So it would appear to be a case of assault that was serious enough to prompt Sabin to resign as an MP (and chair of the Law & Order committee). And there have been several cliams it could be well up the scale of seriousness.
Team xx have known all along the seriousness of the offences that Sabin had been accused of, at first, last December it was just an educated guess, based on sound research and then soon enough, just prior to Christmas 2014 break, we received more information confirming our worst suspicions.
And due to it’ being over quickly suggests a guilty plea for this type of case, but one that has been kept under a cloak of secrecy.
There has been a report that someone was remanded at large to reappear in court for a disputed-facts hearing ‘next month’. That was stated in January. We don’t know who that was but this gives us an idea of process.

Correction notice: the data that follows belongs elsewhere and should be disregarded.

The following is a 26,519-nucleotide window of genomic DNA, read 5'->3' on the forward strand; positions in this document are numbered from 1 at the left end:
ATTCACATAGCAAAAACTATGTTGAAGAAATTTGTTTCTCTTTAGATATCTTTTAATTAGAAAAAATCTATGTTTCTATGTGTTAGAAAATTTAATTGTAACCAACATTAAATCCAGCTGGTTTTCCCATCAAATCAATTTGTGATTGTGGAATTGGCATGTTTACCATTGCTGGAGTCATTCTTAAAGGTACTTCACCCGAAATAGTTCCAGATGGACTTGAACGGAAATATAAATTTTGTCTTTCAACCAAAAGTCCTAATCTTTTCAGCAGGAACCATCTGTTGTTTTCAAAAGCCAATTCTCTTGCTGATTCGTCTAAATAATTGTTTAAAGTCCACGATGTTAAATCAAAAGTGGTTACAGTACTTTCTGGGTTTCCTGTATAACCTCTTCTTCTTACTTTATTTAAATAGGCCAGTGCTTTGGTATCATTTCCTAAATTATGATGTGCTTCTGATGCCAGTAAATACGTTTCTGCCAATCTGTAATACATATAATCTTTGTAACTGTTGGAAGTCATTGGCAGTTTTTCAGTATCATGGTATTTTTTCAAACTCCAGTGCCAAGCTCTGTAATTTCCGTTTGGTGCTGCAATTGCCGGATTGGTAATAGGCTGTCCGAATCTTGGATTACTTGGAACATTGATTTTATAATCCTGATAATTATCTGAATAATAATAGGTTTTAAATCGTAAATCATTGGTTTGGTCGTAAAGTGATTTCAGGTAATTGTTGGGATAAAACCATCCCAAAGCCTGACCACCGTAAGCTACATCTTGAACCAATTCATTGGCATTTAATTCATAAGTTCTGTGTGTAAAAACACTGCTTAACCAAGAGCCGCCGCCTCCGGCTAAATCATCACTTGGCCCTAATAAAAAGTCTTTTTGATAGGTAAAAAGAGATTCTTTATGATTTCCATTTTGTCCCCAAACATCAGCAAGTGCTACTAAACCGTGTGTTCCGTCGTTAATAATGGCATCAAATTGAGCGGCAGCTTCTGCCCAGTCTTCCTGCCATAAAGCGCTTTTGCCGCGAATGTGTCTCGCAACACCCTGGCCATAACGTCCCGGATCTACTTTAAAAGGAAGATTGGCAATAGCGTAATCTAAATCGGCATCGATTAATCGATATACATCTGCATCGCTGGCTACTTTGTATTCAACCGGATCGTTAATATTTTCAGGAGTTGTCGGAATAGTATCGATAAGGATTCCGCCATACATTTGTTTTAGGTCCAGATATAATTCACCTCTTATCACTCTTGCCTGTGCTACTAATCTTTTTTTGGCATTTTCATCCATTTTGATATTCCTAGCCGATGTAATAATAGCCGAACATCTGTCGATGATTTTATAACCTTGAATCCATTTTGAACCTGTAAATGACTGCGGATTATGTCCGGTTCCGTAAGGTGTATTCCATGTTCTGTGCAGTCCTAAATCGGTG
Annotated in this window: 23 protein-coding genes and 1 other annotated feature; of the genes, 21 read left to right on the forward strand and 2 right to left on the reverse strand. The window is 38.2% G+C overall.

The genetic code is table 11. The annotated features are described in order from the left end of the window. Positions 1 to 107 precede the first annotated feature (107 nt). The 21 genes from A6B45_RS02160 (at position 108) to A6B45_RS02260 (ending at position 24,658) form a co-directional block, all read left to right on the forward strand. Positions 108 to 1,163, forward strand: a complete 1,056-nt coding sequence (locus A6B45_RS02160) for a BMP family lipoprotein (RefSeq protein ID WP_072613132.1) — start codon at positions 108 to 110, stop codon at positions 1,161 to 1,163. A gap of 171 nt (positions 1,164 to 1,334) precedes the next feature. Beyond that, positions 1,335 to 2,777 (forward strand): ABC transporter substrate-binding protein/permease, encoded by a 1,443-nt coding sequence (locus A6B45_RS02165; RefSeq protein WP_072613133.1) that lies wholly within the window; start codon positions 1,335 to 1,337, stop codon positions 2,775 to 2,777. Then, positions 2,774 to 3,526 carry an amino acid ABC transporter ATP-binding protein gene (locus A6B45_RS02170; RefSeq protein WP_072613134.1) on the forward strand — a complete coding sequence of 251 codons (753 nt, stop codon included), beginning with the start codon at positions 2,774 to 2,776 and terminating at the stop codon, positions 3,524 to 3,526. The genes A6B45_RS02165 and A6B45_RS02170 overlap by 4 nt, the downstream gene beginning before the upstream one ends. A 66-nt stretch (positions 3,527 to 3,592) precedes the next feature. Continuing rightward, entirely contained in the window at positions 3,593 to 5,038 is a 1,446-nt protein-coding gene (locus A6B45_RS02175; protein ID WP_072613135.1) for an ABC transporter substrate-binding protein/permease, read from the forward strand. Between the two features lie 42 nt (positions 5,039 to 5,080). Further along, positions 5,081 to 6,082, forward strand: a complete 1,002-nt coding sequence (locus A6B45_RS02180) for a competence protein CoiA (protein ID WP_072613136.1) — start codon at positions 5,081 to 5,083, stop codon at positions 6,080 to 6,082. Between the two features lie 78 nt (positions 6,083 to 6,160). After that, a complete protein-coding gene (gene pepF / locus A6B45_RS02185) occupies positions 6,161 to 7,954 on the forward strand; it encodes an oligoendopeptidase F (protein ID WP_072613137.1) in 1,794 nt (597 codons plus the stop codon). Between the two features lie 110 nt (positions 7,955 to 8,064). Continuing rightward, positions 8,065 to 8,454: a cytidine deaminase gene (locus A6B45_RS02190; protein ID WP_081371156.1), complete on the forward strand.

In general a remand at large is apparently usually granted following a guilty plea but where some of the information contained in the Police Summary of Facts is disputed by the defendant.
The facts of the Sabin case have been both widely discussed and (officially) been kept tightly under wraps.
At this stage we are left having to rely on the judgement of a judge, the police and politicians that it is ‘in the public interest’ to keep the Sabin case a secret.
Their past records, particularly on certain types of cases, doesn’t give me much confidence in their judgement. Protection of ‘prominent New Zealanders’ seems to be given a much higher priority than transparency by some.
So serious concerns remain about the Sabin case.